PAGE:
Lauren Appelbaum is the VP, Communications and Entertainment & News Media, of RespectAbility, a nonprofit organization fighting stigmas and advancing opportunities so all people with disabilities can fully participate in every aspect of community. As an individual with an acquired nonvisible disability – Reflex Sympathetic Dystrophy – she works at the intersection of disability, employment, Hollywood and politics. She regularly conducts trainings on the why and how to be more inclusive and accessible for entertainment executives throughout the industry. Appelbaum partners with studios, production companies and writers’ rooms to create equitable and accessible opportunities to increase the number of people with lived disability experience throughout the overall story-telling process. These initiatives increase diverse and authentic representation of disabled people on screen, leading to systemic change in how society views and values people with disabilities. She has consulted on more than 100 TV episodes and films with A&E, Bunim-Murray Productions, NBCUniversal, Netflix, ViacomCBS, and The Walt Disney Company, among others. She represents RespectAbility on the CAA Full Story Initiative Advisory Council, Disney+ Content Advisory Council, MTV Entertainment Group Culture Code and Sundance Institute’s Allied Organization Initiative. She is the author of The Hollywood Disability Inclusion Toolkit and the creator of an innovative Lab Program for entertainment professionals with disabilities working in development, production and post-production. She is a recipient of the 2020 Roddenberry Foundation Impact Award for this Lab. To reach her, email

12 comments… add one
  • Cynitha Trent Apr 23, 2019, 9:53 pm

    Why did Ivy not get judged in the tuna challenge. The remainder 9 chefs cooked, but Ivy was not judged and was not eliminated. Why?

    • Lauren Appelbaum Apr 30, 2019, 9:54 pm

      You are correct. Unknown why …

    • Rick May 7, 2019, 9:13 pm

      I have noticed the same thing. I haven’t seen her cook much lately. She always seems to end up upstairs more like a cheerleader than a chef. When is she going to have to cook. Seems like special treatment. Haven’t enjoyed this season as much as past ones.

    • Joe smith May 28, 2019, 10:05 pm

      Is ivy really 11 ?? Looks much older

  • Food critic Apr 30, 2019, 10:24 am

    Please tell her…She nneds to stop touching her braids and the touching the food! Yuck. Nasty habit to develop.

  • Vicki Turner Apr 30, 2019, 10:03 pm

    Ivy rarely has to cook anything to compete. She is always safe from elimination. I think that’s insulting. She should speak up and tell him she wants to compete like all the other contestants. It’s almost as if the MasterChef franchise doesn’t think she can do it.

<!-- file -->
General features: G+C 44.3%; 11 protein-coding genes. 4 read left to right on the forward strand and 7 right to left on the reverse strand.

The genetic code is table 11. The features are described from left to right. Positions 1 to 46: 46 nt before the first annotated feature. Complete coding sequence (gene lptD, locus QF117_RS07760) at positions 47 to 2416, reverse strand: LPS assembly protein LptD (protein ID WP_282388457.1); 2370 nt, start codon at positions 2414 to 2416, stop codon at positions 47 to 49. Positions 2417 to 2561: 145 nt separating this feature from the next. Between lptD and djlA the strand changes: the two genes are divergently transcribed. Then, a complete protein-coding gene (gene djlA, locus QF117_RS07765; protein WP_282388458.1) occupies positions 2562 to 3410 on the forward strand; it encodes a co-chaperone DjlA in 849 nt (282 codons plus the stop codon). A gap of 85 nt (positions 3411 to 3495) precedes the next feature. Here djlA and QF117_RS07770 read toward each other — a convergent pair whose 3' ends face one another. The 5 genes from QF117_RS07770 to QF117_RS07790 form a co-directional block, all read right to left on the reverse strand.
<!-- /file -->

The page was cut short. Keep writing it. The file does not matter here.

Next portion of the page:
• A Master Chef Junior viewer May 1, 2019, 9:09 pm

    Ivy shows great confidence and has shown some cooking ability, but she has gotten a bye on several of the competitions .. to the point where we are rolling our eyes when she gets another almost automatic trip to the balcony. Good on her trying, but she has not completed as often as the other children.

    • Ed D May 5, 2019, 4:25 pm

      We agree…when is she ever going to cook anything? She’s baked a couple of times and that’s it.

  • Carolyn May 26, 2019, 12:23 pm

    Hard to tell if Ivey can actually cook. The drawing for the black macaroni (resulting in safety) was staged – Ivey didn’t even seem surprised. All of the young chefs are good, so why does every single scene focus on Ivey? This is unfair to Ivey and makes it appear that she needs special treatment. Ivey is equal to everyone else and all should be equally showcased. Ivey should be empowered and not made to believe on national television that she is not capable and that she needs extra attention. Matthew is only 8 and Ivey is 11 – he has out cooked Ivey every time but got the boot. This isn’t much different than the parents who bought their children’s college entrance. Give Ivey a real chance and empower her to compete equally – she is equal.

  • NGR May 29, 2019, 9:38 am

    Lauren Appelbaum, I want to thank you for your honest answer to a question posted about The Tuna Challenge. I always respect honesty.
    Why am I here? on this site. I feel something is not right. I do feel for this person, Ivy, she is been given difficulties at birth. And now she is in the Lime Lite On Master Chef Junior. However I question the age the show has given to Ivy. Her mannerisms appear more mature and at times does a less than genuine adolescent reaction to events that happen during the filming of the show.

  • Dion Jun 11, 2020, 2:18 pm

    I think both the other 2 kids ,could of got something too , to know they came afar ,with wat they prepared ,it took hard work